Can you tell our readers what it is about the work you’re doing that’s disruptive?

Right now, the user experience of reading the news and staying informed feels broken. The issue is not a lack of great journalism (of which there is plenty), but rather sifting through the excess of content that is often filled with clickbait and sensationalism. It shouldn’t be hard work to start your day with a common set of facts, but the unfortunate truth is that for a normal (busy) professional, staying informed with factual news is a daunting and time-consuming task.

So, how did we fix it and why is what we do disruptive? Firstly, the content. While a ton of great reporting does get produced every day, it’s unfortunately clouded by the massive amount of clickbait and sensational content getting shared across different platforms. News too often starts with a second-order conclusion. As crazy as it sounds, given the current landscape of media consumption, we’re being “disruptive” by simply starting with a common set of facts, and letting people draw their own conclusions from there. Secondly, the delivery channel. We are the only media company (at least that we’re aware of) that uses SMS to deliver a daily news digest. The vast majority of news is consumed online, in an app, or in an email, but think about the experience in each of those channels. It’s noisy, frustrating, busy, and stressful. But text-message? It’s clean, refreshing, and most importantly: it’s extremely easy to consume. You may get a thousand emails in a day, but your text inbox is sacred. It’s your friends, your family, and The New Paper.

Can you share a story about the funniest mistake you made when you were first starting? Can you tell us what lesson you learned from that?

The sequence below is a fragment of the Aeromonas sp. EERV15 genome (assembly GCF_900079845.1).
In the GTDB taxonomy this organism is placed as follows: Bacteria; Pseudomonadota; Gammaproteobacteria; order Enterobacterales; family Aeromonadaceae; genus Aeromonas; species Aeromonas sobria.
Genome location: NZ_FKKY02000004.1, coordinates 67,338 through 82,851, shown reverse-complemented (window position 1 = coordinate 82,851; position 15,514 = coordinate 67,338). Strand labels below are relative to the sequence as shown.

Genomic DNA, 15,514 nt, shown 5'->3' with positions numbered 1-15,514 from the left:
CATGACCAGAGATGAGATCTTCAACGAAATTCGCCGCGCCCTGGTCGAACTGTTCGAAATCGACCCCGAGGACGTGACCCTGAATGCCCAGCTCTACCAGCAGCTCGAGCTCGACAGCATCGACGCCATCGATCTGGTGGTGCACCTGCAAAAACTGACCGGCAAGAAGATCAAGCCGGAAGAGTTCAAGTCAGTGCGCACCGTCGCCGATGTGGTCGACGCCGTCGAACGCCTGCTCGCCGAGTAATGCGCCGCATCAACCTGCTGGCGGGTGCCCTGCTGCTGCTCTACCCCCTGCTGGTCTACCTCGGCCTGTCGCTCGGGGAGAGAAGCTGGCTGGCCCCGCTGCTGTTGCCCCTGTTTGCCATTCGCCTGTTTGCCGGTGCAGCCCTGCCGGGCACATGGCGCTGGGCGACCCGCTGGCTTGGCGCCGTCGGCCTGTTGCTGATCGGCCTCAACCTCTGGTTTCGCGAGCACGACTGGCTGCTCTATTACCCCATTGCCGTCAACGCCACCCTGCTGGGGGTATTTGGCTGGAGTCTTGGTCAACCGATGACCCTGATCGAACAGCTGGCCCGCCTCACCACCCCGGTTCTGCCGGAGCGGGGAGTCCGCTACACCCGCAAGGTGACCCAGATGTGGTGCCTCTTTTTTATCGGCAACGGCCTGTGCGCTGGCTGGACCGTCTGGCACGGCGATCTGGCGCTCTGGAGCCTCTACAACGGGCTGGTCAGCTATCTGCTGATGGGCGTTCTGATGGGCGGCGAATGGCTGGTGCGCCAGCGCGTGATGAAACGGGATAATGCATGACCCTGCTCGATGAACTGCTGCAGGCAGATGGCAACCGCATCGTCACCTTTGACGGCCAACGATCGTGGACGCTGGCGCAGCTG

When we were first getting off the ground, my co-founder John had the brilliant (we thought) idea of handing out actual paper versions of The New Paper as a way to drive new subscribers. So he printed off 100 copies and literally walked around the streets of San Francisco handing people paper copies of our digest. It went about as well as you’d expect — a bunch of weird looks, and way too much wasted paper. Fortunately, 18 months later, we now laugh about it (or at least I do).

We all need a little help along the journey. Who have been some of your mentors? Can you share a story about how they made an impact?

Professionally, the first person who comes to mind is someone I worked with at LinkedIn, Bryan Ng. Bryan was (and continues to be) among the most influential mentors I’ve been fortunate to have in my life, and his impact can’t be understated. I doubt he would remember this, but the story that comes to mind is actually our first 1:1. Coming from the world of finance, I had no idea what a “1:1” was or what it meant to truly have a “manager.” Bryan sat me down, told me this time every week was entirely mine, and noted that his primary goal was helping me succeed both personally and professionally. It may seem inconsequential, but it was a complete mindset shift for me in terms of what it means to be a leader, what it means to be a manager, and how much it means to work for someone who genuinely cares about who you are as a person. Over the course of our weekly 1:1’s, Bryan played the role of mentor, therapist, boss, advisor, confidant, and an endless list of roles. Suffice to say that he was a huge part of my LinkedIn experience, and I wouldn’t be where I am today without him.